The Marilyn Stafford FotoReportage Award has just announced an international call for submissions for its second annual prize. Female photographers from around the world are invited to submit documentary work with a socio-political slant: images that are “intended to make the world a better place.” The first place entry receives £2,000 to help with the initiation or completion of a contemporary photo essay, as well as having work exhibited in a London gallery and catalogue.
Entries should reflect both Stafford’s insightful views on constructive photojournalism and powerful reportage, and the aims of the social enterprise FotoDocument, who facilitate the competition and hope to “create a sense of active global citizenship.” Having not originally intended to follow her eventual career path (she hoped to work in theatre), and having then experienced the difficulties of being a woman in a male-dominated industry mid-century, Stafford is a passionate advocate for gender equality. Her vision for the scheme was based upon an intention to offer support and a means of redressing the balance, which is an ongoing issue today. Moreover, the exposure offered to successful entrants seeks to highlight and offer gravitas to previously under-reported stories.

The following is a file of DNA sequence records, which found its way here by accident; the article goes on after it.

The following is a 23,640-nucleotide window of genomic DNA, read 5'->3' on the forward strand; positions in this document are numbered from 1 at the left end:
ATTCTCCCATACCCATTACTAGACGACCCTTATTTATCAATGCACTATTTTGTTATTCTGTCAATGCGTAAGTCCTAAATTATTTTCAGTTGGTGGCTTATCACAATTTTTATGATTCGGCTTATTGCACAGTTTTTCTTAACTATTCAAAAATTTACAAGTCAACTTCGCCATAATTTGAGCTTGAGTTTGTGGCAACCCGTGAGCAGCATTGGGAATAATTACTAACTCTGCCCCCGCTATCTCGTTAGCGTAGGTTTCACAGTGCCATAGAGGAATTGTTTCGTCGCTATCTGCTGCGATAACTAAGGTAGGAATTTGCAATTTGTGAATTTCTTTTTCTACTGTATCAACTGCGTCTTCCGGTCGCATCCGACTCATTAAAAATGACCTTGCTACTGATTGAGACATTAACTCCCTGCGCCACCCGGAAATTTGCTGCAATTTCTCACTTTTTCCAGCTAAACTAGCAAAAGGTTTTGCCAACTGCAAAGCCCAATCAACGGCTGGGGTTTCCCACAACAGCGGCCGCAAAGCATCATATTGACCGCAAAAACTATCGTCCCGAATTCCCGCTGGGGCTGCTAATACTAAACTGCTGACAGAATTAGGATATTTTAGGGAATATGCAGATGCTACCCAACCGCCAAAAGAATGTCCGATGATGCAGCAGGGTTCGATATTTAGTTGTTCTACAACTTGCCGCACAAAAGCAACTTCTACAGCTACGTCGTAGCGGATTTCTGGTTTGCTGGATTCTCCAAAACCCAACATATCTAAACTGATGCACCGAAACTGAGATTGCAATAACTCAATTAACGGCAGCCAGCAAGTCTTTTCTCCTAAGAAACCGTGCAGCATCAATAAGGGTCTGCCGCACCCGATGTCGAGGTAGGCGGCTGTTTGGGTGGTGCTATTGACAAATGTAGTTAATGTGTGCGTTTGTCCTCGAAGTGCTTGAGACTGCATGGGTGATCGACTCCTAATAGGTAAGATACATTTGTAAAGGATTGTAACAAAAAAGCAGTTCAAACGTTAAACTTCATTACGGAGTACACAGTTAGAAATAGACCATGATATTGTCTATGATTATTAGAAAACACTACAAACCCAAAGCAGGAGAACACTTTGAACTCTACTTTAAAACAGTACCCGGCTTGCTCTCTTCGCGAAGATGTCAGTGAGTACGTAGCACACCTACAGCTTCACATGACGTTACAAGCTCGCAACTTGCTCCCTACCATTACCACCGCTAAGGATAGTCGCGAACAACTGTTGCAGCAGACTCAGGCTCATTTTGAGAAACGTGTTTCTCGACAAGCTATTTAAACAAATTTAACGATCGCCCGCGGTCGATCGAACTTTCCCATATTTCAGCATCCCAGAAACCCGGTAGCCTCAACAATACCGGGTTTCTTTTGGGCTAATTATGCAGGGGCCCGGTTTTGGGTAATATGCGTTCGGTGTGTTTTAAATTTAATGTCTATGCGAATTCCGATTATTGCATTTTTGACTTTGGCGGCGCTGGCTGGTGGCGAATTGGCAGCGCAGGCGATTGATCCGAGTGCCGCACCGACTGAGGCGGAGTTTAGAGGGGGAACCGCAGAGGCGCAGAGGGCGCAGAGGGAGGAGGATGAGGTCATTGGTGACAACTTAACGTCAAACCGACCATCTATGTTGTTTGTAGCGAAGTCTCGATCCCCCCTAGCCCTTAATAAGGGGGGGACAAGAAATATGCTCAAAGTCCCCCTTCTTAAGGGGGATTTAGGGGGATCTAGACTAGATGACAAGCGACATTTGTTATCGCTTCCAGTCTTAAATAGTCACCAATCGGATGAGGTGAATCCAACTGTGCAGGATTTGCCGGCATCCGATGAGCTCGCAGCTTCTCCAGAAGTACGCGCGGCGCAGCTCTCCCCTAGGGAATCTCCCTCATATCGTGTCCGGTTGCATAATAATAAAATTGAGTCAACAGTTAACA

Last year’s winner, Rebecca Conway, has been working in Kashmir on a project titled Valley of the Shadow for the last 12 months. The valuable funding and coverage offered through the accolade has been instrumental in allowing her to develop her work and bring it to new audiences. The organisers were delighted with her submission and, thanks to her success and additional funding from Olympus, are now also able to offer £500, digital profiling, and physical exhibition space for two runners up. Along with Stafford’s daughter, Lina Clerke, who takes an honorary place on the judging panel, submissions will be reviewed by industry experts such as Dorothy Bohm and Nina Emett.
Find out more here.
1. Indira Gandhi. © Marilyn Stafford.